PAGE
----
Special Events | Gaydon’s Speech

The first time I participated in a Flower Ceremony, I was completely overwhelmed. I remember thinking, “Once I used to be over there where you’re standing, and now I’m over here”. How quickly life can change. The dictionary definition of survivor is “one who will not accept defeat”. Look around you. You are surrounded by survivors who will not accept defeat. And we are not merely surviving life, we are living life. You can tell that every time we get into the dragon boat. No matter what life has thrown at us, no matter how we are feeling, when we get into that boat, we forget everything else except what we came here to do. We dig down deep, reach further, pull harder and sit up stronger. When we want to quit, we don’t quit. We are all breast cancer survivors.

In Sistership, there are several types of survivors. The first type of survivor is the one who is now cancer free and has been given the “all clear” from their doctors. Most of our sisters are this type of survivor. But some of our sisters, after being clear for some time, are again fighting this dreaded disease with courage, dignity and hope. They are another type of survivor, the ones experiencing a recurrence. Then there are survivors like me. I have never heard the words “all clear, cancer free or remission”. The cancer has remained in my body for the last three years and the best case scenario for me is that the cancer stays dormant for as long as possible with the help of drugs, a positive attitude and healthy living, which includes being part of Sistership.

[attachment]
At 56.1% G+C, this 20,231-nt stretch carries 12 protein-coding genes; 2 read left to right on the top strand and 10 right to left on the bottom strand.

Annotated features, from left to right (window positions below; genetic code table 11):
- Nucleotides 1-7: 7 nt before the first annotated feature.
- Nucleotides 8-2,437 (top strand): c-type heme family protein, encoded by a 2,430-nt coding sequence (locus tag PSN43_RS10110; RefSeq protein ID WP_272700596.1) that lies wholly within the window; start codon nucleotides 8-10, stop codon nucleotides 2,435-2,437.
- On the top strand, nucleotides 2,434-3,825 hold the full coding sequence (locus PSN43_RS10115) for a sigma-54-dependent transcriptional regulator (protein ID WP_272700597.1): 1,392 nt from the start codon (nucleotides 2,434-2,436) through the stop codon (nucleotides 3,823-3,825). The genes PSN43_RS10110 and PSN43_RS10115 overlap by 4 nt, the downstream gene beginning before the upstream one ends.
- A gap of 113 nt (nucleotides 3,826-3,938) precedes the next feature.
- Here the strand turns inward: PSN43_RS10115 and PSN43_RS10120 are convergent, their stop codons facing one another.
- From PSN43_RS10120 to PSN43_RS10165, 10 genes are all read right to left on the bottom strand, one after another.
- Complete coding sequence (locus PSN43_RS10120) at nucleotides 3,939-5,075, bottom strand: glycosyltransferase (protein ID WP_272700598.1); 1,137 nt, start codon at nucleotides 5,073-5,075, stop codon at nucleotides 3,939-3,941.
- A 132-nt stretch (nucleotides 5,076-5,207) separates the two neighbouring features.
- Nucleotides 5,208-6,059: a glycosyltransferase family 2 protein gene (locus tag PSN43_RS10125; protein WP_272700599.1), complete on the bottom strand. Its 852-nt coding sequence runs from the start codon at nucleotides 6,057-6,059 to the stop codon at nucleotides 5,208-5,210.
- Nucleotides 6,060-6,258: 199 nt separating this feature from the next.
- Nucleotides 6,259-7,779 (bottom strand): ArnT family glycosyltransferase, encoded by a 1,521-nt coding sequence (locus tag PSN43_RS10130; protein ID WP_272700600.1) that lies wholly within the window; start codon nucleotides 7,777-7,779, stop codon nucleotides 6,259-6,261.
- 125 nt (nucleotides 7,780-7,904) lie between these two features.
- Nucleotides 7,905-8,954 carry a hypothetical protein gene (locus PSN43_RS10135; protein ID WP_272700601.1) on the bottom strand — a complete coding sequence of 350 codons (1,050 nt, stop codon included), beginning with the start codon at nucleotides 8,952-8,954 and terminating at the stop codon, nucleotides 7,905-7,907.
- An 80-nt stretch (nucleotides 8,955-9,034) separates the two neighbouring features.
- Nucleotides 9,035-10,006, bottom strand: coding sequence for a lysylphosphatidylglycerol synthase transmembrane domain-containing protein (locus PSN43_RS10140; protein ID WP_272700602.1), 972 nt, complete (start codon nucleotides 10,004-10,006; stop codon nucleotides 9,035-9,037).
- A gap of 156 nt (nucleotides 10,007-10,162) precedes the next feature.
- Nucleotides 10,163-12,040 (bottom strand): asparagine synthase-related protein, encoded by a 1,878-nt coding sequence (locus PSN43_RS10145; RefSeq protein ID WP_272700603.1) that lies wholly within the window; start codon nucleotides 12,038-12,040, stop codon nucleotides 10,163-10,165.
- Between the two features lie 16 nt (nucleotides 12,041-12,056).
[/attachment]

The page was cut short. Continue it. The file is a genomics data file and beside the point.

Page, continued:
We are Sistership. Two crews, one Team.

But it not just about us. We are also here today to remember with love those sisters who have gone before us. Our loss is great – 26 sisters in 12 years. This tribute is written for them.

Silently, their paddles enter the water as one, in time with the beat of the drum. Slowly, they pass the cheering crowds on shore and the dragon boats carrying Team Sistership with their flowers held high in the air, singing, laughing, crying.

Once they were Sistership. They, too, won many races. Medals hang from their necks. On command they “Let her run”.

They paid the price and joined the team. They learned what they were made of. They understood what it meant to be part of a team, to give of themselves selflessly to reach the goal. Their hearts beat in unison as they reached, pulled and strained together, eyes locked on the finish line.

They were Sistership. They had families and friends who came to cheer. They celebrated, laughed and drank a toast together. “Stay well!”, they told each other. “Stay well!”. They smile now and send their blessings.

“Paddles Up!”, calls the steersman and in unison they begin the Sistership salute as Spirit Sistership moves through the water out of sight.

In Loving Memory

Thank you to our families, friends, and sponsors who joined us on this very special day.